Increasing the horse’s intake of roughage such as hay and chaff, and reducing starchy
carbohydrates in the hard feed is important. Horses should be allowed constant access to
forage so that they can “trickle-feed” as they would do in their natural environment. It is
advisable to feed hay and if possible a feed of chopped fibre such as chaff prior to exercise
as this helps to protect the stomach from acid (which is continually produced in the horse’s
stomach) when the horse is worked. Allowing the horse more time at grass will also help,
as will taking steps to minimise the stress resulting from travelling.
We usually recommend re-scoping, typically after 4 weeks of treatment. In those horses
treated we usually see a great improvement if not complete resolution of the ulcers.
In the majority of cases we also see an improvement in the clinical signs; the appetite may
be improved, the horse may have started putting on weight, and its performance or
Some horses do require further medical treatment to prevent recurrence but we are often
pleasantly surprised at how well the problem can be prevented with an adapted
I have recently treated a young thoroughbred gelding used for eventing. His rider reported
that he had been increasingly reluctant to go forward over the previous few months and
was generally very grumpy around the stable and when ridden. This had all started not long
A general clinical examination and blood test was unremarkable so we carried out a
gastroscopy. The horse had grade 3 lesions in the fundus and pylorus. This horse improved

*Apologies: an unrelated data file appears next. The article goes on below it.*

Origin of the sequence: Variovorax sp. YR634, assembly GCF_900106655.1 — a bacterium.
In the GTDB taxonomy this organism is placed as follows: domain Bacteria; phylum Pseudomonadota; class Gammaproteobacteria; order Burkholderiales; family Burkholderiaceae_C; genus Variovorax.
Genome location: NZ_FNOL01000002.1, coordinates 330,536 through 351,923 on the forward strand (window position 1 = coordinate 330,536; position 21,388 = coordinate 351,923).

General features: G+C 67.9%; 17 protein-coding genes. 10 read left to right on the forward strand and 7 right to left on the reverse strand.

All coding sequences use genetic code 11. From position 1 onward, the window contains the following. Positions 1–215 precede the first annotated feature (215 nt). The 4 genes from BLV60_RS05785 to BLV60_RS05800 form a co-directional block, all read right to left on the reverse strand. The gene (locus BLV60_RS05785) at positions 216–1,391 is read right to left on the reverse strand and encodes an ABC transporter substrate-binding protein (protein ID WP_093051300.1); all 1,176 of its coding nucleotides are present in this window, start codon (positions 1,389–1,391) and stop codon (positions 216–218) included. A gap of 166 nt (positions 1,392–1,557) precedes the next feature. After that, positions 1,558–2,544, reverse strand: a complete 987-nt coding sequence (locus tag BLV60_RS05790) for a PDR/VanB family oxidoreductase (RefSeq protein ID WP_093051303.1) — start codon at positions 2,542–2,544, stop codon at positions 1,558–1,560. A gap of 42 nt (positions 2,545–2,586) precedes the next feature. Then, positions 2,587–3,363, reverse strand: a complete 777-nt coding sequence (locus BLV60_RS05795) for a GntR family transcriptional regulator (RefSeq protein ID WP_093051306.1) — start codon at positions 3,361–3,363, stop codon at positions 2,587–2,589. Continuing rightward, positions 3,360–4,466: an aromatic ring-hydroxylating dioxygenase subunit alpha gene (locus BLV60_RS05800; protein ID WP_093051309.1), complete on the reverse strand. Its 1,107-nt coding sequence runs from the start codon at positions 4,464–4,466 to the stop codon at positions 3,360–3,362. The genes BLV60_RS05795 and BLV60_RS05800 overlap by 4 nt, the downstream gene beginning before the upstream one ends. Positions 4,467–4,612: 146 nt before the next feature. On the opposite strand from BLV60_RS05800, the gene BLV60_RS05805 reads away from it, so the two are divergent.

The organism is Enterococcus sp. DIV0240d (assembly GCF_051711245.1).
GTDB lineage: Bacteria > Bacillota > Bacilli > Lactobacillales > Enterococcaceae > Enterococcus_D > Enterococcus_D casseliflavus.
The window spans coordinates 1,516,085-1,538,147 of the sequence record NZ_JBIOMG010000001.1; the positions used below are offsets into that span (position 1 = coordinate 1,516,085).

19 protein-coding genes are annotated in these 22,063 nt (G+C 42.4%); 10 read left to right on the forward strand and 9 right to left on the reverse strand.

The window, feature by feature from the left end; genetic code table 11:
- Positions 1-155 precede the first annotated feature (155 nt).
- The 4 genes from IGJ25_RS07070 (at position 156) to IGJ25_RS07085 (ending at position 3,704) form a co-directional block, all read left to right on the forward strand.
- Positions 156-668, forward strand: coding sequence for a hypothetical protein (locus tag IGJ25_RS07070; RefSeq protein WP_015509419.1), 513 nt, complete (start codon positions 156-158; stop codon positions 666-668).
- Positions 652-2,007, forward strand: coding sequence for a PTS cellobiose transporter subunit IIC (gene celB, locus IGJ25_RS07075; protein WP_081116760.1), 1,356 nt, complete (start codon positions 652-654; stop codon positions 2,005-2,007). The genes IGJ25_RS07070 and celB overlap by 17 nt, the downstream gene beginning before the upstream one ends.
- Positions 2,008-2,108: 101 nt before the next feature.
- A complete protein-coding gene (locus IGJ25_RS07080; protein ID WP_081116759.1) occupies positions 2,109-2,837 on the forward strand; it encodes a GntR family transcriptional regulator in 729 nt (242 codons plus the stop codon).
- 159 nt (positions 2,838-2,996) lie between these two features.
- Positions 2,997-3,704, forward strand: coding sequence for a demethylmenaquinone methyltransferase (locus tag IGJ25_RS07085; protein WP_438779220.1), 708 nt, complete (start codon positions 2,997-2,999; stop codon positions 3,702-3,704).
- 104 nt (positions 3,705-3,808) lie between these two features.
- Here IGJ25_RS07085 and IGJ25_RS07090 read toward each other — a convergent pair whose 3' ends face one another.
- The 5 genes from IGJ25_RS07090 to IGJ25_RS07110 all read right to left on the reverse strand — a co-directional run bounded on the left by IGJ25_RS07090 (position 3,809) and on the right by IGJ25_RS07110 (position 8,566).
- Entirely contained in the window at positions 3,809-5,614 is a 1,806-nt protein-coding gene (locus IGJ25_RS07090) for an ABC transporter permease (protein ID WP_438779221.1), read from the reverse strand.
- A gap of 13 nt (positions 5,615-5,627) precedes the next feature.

markedly after a month of treatment with omeprazole along with management changes.
When we re-scoped him after a month the lesions had healed and the rider reported that he
was much happier in himself and going forward much better. He is now performing well and
We have seen several cases of ulcers in horses that have changed yards or ownership not
long before signs became apparent. No matter how carefully the owner tries to make the
transition, travelling a horse and taking it to a new yard can be a stressful event. I now put
ulcers high up my list of possible diagnoses for sudden behavioural or performance changes
in a horse, especially if there has been a recent change in management or stressful event.
As a profession I believe we as vets are now much more aware of the very varied signs that
gastric ulcers can cause. Diagnosis has been made much easier with the wider availability
of 3m video endoscopes such as the one we have at Catley Cross Equine. Treatment is
usually very rewarding as it not only improves the horse’s welfare enormously but it can
really make a difference to the owner and rider too. As we have discussed, the presenting
signs are very variable. I would urge anyone who thinks that their horse may be showing
such signs to discuss the case with their vet.
How are ulcers graded?
Ulcers are graded according to severity. 0 = a healthy stomach and 4 = severe ulceration.
The location within the stomach is also noted.
Further information from Jane Manningor Sally Cobbald
Catley Cross Equine Vets has six Equine Vets and offers an ambulatory equine service to
clients within a 40 mile radius along with extensive on-site facilities for the investigation
and treatment of more involved cases. Seefor more details